On the change he wants to see immediately:
I believe that community policing, which really started here in Portland, it's time for it to come back in a way where people in the communities know their police officer, wherever an officer has accountability to a community because they have to show up every day there and provide service, and look the community members and business owners in the eye and, together to solve … the problems in that community. So I'm really looking to realign our police services to communities, to neighborhoods, to districts, and put us in a position where we can partner with the community to address some of the neighborhood and livability issues. Unfortunately, that's not going to happen soon. It's going to take a lot of discussion, a lot of structural examination and things of that nature.
But I think that relationship piece — that trust that gets built when officers and community members are connected to each other —is kind of where we need to get back to.
On Portland public schools ending its arrangement with police for school resource officers.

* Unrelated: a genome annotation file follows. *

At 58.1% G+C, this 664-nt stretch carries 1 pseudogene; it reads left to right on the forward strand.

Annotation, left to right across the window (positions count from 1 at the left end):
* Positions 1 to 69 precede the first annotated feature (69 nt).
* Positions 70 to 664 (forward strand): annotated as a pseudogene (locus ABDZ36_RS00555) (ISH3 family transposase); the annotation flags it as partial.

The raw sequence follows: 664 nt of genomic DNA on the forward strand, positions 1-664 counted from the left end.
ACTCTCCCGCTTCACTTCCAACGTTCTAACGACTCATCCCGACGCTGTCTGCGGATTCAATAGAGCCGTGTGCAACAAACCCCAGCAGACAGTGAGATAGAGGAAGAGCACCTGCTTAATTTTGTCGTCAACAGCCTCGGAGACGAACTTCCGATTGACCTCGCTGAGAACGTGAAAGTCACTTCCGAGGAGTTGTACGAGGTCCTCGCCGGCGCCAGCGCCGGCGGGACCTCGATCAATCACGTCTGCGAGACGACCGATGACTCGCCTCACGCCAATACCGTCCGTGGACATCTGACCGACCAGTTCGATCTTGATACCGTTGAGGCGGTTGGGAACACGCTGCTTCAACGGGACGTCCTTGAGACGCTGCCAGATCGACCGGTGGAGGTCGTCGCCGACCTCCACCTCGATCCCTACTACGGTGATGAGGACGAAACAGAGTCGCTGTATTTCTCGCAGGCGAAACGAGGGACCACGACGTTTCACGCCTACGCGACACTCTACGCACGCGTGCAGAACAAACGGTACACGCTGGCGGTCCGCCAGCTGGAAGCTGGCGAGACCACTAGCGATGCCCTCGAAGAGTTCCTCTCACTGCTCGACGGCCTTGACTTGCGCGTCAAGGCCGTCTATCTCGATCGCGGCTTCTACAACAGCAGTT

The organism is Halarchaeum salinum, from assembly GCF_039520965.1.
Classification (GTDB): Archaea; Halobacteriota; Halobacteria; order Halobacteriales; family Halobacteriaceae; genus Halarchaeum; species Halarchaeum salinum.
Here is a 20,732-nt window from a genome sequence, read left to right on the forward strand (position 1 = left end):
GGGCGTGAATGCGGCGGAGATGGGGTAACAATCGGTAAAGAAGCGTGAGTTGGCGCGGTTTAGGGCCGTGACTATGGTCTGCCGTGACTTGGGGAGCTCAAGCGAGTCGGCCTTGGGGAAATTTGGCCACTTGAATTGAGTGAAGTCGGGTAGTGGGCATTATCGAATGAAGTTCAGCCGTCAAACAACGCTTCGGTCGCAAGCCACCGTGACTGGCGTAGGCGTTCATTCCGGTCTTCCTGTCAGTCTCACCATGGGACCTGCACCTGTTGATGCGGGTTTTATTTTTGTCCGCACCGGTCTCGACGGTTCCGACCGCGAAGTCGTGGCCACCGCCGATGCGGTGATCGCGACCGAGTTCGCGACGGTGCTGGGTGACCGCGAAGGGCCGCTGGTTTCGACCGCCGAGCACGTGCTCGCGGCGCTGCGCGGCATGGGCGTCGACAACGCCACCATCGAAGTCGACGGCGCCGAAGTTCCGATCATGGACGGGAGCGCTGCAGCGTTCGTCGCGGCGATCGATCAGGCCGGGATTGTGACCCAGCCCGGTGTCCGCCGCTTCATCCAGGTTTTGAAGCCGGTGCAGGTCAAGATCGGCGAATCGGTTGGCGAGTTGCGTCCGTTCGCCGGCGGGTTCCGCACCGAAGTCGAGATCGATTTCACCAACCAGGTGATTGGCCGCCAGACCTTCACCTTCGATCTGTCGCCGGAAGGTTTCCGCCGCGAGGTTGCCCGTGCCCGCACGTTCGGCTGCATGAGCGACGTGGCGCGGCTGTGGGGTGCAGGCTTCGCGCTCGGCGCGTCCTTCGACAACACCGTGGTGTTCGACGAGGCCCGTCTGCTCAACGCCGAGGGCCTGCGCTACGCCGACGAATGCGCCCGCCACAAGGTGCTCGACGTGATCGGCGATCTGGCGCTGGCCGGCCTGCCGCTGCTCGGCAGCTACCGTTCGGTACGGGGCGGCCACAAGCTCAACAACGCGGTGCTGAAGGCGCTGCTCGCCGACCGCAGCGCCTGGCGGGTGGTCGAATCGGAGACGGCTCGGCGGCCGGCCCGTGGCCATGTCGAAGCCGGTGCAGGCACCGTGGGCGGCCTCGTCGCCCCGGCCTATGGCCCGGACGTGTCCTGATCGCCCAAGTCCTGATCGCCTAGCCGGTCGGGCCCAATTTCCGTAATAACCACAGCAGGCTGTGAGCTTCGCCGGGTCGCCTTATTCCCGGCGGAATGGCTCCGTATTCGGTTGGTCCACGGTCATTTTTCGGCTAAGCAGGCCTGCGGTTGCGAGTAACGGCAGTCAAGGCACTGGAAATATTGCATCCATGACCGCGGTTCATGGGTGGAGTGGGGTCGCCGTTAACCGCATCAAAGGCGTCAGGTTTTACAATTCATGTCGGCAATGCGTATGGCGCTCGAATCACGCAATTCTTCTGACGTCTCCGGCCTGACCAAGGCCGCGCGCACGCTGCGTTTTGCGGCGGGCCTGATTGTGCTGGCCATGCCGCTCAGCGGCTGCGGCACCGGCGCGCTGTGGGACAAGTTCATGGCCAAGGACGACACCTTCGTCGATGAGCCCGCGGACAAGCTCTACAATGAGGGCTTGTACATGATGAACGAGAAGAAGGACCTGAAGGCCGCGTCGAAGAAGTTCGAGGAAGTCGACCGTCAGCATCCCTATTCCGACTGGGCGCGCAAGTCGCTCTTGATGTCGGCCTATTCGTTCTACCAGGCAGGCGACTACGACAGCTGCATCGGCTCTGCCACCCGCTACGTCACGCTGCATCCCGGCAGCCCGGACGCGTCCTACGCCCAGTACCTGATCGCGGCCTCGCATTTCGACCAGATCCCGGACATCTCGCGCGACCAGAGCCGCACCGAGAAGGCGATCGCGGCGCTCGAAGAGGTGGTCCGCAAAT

One of the things I came away with from my time as a school resource officer was great relationships with youth, you get to be on their turf every day. You're in their hallways, you're in their cafeteria, you're at their football games, at their basketball games, and they see you every day. So they get a sense of who you are as a person, how you treat people, they watch you and get a sense of you. And I think … it was really, for me, an opportunity to make connection with youth.
You know, we're at a point today where that opportunity has gone away. But I think it's important for us as a Police Bureau to look for other opportunities to still connect with young people, to listen to their voices to show them to show them really our heart and our humanity.